When lifesaving pediatric treatment is unaffordable
Madeline Daniels (Former Staff)Health
Twenty-some years ago in rural Boyd, Texas, a mom brought her newborn son to the hospital with what she thought was a heat rash. But the baby, Cole, would be diagnosed with Wiskott Aldrich syndrome, a life-threatening genetic disorder. The family, who had lost their long-time insurance after a payment did not clear their account, was told Cole needed a $250,000 bone marrow transplant. Half was needed up front in cash. They were given just one alternative if they could not pay: begin hospice care for their son.
The family did everything they could think of to raise the money, including hosting several fundraiser and begging friends and family. Over a couple of years, they were able to raise some funds and get those matched by a non-profit organization, but it was not enough. Cole’s mom,Yvonne Jackson recalled, “We called our Senators. We called everyone. I mean, we seriously called everyone that we knew at that time that we thought might be able to help us.”
But through long hours on the road as a long-haul trucker, father Dicky Joe Jackson was able made ends meet, and the operation was paid for (it failed, but further treatment was successful). Things seemed… normal, until a loudspeaker interrupted the family’s morning routine:
“We need everyone in the house to come out with their hands up.”
Dicky had turned to trafficking meth across the country in his truck to raise the money for the bone marrow transplant. He was sentenced to life in prison when Cole was 4-years-old.
Texas today has the highest number of uninsured children in the country, an unfortunate distinction it has held for most of the last decade. But when Cole was a baby fighting for his life, things were even worse for sick children in the United States. About 25 percent of kids were uninsured at the time, meaning that even routine childhood vaccinations and checkups had to be paid out of pocket. Chronic or severe childhood illnesses like asthma, cancer, and Wiskott Aldrich syndrome could ruin a family financially.
At his sentencing hearing, Dicky told the judge, “I’m not making no excuses for what I’ve done. But when my son got sick, we tried every government agency there is to come up with the money, and nobody wanted to help us. And I don’t expect you to help us now, neither.”
In 1997, a year after Dicky’s sentencing hearing, the bipartisan Children’s Health Insurance Program (CHIP) was signed into law. It focuses on low-income children, especially those in working families who don’t have access to job-based coverage, who earn too much to qualify for Medicaid but not enough to afford private insurance.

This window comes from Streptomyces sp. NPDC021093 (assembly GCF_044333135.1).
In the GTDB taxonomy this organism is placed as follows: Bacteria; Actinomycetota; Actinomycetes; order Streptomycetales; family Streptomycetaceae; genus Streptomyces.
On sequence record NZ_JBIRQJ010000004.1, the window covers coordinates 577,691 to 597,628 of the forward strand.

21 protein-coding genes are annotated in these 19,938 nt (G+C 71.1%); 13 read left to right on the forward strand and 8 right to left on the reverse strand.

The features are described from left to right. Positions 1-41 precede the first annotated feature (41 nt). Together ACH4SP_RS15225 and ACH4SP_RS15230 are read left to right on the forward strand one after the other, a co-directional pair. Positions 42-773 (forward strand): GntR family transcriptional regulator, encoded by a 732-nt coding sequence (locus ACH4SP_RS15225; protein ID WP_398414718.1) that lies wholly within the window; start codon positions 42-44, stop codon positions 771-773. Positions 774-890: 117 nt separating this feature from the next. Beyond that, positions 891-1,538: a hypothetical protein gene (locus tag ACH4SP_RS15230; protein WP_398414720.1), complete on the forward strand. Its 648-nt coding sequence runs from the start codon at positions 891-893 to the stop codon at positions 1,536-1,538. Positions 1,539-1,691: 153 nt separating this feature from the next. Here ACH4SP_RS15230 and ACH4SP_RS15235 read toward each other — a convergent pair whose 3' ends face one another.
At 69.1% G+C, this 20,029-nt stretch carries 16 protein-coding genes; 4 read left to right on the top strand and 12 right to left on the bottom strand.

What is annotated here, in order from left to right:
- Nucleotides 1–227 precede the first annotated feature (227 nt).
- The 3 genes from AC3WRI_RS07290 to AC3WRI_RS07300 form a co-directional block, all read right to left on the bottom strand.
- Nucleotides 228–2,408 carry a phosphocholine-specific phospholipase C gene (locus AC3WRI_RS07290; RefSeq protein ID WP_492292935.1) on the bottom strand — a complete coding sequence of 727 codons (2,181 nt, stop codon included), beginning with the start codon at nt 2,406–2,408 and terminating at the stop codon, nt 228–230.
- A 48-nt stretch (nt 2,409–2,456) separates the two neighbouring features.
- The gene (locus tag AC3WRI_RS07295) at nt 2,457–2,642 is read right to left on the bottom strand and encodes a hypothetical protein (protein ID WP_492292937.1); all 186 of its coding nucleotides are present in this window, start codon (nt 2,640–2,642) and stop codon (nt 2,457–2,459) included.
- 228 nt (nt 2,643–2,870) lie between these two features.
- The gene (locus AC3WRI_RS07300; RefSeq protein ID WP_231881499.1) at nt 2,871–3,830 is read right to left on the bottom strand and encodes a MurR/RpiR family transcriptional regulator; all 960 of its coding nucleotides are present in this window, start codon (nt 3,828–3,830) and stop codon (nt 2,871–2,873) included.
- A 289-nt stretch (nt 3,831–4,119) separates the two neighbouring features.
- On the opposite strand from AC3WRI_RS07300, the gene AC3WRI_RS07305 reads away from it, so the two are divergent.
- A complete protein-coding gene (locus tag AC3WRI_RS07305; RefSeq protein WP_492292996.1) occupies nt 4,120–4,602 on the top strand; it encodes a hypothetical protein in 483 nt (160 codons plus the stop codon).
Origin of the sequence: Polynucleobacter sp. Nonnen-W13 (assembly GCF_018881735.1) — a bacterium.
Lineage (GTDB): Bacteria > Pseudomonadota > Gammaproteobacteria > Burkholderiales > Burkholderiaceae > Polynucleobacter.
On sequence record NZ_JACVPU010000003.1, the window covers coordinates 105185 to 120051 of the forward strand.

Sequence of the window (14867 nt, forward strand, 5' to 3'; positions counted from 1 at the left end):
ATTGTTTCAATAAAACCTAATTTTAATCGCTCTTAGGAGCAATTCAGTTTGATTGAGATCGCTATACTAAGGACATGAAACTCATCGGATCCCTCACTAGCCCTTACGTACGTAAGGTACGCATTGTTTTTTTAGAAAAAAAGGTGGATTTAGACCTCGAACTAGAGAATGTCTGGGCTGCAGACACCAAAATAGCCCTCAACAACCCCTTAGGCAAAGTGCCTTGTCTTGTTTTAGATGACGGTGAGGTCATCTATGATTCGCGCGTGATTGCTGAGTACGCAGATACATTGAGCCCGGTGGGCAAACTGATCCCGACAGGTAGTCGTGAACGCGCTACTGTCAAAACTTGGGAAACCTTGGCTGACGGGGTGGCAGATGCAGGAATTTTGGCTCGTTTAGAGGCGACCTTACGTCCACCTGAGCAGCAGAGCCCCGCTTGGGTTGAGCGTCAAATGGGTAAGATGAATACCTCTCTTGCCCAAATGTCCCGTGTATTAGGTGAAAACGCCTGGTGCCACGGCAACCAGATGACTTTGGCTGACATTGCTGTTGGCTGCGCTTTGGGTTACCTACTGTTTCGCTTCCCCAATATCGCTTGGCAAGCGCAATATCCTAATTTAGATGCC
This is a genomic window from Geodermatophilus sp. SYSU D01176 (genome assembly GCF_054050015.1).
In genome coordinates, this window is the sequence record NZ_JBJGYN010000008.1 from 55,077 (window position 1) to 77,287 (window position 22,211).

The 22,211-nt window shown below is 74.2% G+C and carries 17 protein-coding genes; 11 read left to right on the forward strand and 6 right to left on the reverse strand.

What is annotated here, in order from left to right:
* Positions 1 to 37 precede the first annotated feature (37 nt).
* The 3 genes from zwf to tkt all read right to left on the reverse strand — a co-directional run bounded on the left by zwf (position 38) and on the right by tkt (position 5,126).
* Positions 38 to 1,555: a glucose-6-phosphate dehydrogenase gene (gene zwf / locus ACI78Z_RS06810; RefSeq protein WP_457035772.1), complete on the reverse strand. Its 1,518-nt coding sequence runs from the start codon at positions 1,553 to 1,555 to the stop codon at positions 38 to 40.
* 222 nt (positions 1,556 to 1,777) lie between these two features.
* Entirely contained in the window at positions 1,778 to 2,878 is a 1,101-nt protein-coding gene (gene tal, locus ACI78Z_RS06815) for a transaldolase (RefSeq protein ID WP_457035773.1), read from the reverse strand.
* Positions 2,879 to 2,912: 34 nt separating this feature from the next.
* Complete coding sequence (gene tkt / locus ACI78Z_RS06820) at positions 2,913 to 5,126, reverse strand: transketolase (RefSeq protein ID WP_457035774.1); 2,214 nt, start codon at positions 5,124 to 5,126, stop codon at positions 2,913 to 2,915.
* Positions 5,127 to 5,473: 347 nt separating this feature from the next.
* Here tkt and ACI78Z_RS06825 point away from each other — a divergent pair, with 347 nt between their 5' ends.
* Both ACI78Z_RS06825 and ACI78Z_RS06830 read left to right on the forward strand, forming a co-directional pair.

CHIP has been enormously successful, reducing the number of low-income uninsured children by more than 50 percent. Today, 93 percent of children in American have health insurance coverage, with approximately 58 percent getting their health coverage through CHIP or Medicaid.
Stories like Cole’s demonstrate the desperation families can feel when it comes to their children’s health, and just how few options there can be without the critical investment in the CHIP and the Affordable Care Act (ACA). The ACA included many life-saving consumer protections that prevent insurance companies from dropping or refusing patients with pre-existing conditions like Wiskott Aldrich syndrome. So babies like Cole no longer go without insurance during times of greatest need when the family can otherwise afford it.
But CHIP is not permanent and funding could dramatically end next year. As states are adjusting to a variety of health system changes, it is essential that Congress secure CHIP’s future this year so that states can operate their programs without interruption. Without an extension of funding beyond September 30, 2015, CHIP would be cut from $21.1 billion back to $0 by FY 2017.
Inaction by Congress would mean a total reversal of fortune for the millions of children who use CHIP, and more families desperate to care for their uninsured sons and daughters.
Cole credits his father with saving his life, and his father, still in prison, insists, “I’ll tell you, if I’m going to bring a child into this world then it’s my duty to make sure he’s got the best chance there is. And if he’s sick like mine was I’m a sorry [man] if I wouldn’t give my life to save his.”
This blog was published by First Focus, a bipartisan advocacy organization dedicated to making children and families the priority in federal policy and budget decisions.